Assessing rural small community water supply in Limpopo, South Africa: water service benchmarks and reliability

Majuru, Batsirai, Jagals, Paul and Hunter, Paul R. (2012) Assessing rural small community water supply in Limpopo, South Africa: water service benchmarks and reliability. Science of the Total Environment, 435 479-486. doi:10.1016/j.scitotenv.2012.07.024


Author Majuru, Batsirai
Jagals, Paul
Hunter, Paul R.
Title Assessing rural small community water supply in Limpopo, South Africa: water service benchmarks and reliability
Journal name Science of the Total Environment   Check publisher's open access policy
ISSN 0048-9697
1879-1026
Publication date 2012-10-01
Sub-type Article (original research)
DOI 10.1016/j.scitotenv.2012.07.024
Volume 435
Start page 479
End page 486
Total pages 8
Place of publication Amsterdam, Netherlands
Publisher Elsevier
Collection year 2013
Language eng
Formatted abstract
Although a number of studies have reported on water supply improvements, few have simultaneously taken into account the reliability of the water services. The study aimed to assess whether upgrading water supply systems in small rural communities improved access, availability and potability of water by assessing the water services against selected benchmarks from the World Health Organisation and South African Department of Water Affairs, and to determine the impact of unreliability on the services. These benchmarks were applied in three rural communities in Limpopo, South Africa where rudimentary water supply services were being upgraded to basic services. Data were collected through structured interviews, observations and measurement, and multi-level linear regression models were used to assess the impact of water service upgrades on key outcome measures of distance to source, daily per capita water quantity and Escherichia coli count. When the basic system was operational, 72% of households met the minimum benchmarks for distance and water quantity, but only 8% met both enhanced benchmarks. During non-operational periods of the basic service, daily per capita water consumption decreased by 5.19 l (p < 0.001, 95% CI 4.06–6.31) and distances to water sources were 639 m further (p ≤ 0.001, 95% CI 560–718). Although both rudimentary and basic systems delivered water that met potability criteria at the sources, the quality of stored water sampled in the home was still unacceptable throughout the various service levels. These results show that basic water services can make substantial improvements to water access, availability, potability, but only if such services are reliable.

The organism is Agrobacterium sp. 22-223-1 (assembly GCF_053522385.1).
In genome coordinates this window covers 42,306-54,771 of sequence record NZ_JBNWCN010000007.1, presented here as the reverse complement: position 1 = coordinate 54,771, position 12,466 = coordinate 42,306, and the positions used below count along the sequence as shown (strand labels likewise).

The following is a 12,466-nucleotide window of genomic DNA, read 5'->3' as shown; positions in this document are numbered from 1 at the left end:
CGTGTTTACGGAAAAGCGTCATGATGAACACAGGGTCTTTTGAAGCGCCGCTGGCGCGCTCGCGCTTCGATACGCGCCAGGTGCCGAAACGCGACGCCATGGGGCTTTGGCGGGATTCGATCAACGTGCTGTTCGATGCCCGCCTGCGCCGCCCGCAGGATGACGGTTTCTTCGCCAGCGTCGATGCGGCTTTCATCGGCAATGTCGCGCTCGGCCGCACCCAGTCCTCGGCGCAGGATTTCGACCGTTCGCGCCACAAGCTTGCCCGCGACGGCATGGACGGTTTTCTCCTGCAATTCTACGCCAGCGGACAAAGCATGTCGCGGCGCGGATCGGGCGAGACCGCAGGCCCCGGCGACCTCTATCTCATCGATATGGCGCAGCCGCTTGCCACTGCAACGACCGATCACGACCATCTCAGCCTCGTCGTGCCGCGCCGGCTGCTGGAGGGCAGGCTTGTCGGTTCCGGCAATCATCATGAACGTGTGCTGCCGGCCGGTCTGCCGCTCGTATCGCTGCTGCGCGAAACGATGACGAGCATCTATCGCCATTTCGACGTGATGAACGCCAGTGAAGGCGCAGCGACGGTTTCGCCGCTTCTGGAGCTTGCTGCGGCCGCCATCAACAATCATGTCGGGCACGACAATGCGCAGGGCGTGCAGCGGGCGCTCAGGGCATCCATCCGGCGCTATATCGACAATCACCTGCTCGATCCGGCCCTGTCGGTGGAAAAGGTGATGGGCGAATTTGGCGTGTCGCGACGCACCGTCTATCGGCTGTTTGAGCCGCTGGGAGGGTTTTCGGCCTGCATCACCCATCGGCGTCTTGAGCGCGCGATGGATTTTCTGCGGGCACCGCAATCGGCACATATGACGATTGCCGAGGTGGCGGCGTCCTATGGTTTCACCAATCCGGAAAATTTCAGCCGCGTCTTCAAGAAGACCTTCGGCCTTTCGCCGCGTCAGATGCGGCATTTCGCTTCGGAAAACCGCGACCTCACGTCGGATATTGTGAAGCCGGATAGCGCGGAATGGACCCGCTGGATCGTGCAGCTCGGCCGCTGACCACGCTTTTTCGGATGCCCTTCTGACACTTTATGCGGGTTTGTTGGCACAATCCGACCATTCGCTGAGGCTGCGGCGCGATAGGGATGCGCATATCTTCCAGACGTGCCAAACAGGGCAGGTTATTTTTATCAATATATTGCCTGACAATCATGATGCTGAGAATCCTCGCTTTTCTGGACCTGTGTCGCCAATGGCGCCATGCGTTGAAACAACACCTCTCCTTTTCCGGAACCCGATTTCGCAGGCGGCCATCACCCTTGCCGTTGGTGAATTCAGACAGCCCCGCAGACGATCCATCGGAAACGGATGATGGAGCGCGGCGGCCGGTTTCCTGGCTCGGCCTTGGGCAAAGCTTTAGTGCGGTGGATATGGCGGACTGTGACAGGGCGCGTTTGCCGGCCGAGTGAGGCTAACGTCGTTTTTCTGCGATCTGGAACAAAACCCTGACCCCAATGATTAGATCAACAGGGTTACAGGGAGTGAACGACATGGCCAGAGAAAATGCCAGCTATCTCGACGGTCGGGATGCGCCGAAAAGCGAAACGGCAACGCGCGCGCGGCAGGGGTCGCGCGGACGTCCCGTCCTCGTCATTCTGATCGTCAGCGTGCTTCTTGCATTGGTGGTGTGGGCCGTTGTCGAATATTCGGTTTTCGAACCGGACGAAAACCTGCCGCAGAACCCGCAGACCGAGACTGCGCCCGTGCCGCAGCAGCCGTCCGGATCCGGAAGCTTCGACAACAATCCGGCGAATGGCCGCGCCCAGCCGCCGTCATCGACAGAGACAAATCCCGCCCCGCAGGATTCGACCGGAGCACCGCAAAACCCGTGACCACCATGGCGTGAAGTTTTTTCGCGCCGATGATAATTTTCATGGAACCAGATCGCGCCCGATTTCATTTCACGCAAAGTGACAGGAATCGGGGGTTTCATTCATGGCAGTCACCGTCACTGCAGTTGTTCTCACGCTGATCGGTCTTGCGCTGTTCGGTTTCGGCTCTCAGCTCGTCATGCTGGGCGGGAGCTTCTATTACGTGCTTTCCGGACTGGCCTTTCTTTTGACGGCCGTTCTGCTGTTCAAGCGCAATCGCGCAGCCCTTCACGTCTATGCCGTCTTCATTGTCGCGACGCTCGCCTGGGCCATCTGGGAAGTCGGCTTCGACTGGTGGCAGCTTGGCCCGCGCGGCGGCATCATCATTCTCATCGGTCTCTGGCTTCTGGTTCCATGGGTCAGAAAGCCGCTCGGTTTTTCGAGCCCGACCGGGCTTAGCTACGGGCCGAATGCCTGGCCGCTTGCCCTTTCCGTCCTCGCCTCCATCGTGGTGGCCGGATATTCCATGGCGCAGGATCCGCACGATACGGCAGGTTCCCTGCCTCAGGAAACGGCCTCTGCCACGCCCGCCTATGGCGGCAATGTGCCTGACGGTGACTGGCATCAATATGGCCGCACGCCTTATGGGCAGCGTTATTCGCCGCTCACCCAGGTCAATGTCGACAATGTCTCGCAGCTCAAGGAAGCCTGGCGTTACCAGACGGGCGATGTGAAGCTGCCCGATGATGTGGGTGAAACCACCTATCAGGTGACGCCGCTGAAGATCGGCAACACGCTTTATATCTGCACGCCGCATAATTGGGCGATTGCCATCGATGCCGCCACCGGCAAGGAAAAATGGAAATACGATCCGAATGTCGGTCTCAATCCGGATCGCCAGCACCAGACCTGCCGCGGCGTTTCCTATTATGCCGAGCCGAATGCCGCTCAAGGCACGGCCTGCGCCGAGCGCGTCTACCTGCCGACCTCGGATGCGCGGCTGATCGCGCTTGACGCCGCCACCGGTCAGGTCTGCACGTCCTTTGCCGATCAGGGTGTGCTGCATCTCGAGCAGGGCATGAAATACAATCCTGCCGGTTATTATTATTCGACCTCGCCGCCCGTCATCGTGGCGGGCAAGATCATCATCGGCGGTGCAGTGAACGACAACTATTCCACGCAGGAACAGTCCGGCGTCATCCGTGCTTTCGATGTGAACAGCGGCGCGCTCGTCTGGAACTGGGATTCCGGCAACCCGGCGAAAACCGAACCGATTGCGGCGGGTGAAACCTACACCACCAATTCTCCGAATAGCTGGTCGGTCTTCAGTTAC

Keyword Water supply
Access
Quality
Reliability
Q-Index Code C1
Q-Index Status Confirmed Code
Institutional Status UQ

Document type: Journal Article
Sub-type: Article (original research)
Collections: Official 2013 Collection
School of Public Health Publications
 
Versions
Version Filter Type
Citation counts: TR Web of Science Citation Count  Cited 9 times in Thomson Reuters Web of Science Article | Citations
Scopus Citation Count Cited 11 times in Scopus Article | Citations
Google Scholar Search Google Scholar
Created: Sun, 09 Dec 2012, 00:39:21 EST by System User on behalf of School of Public Health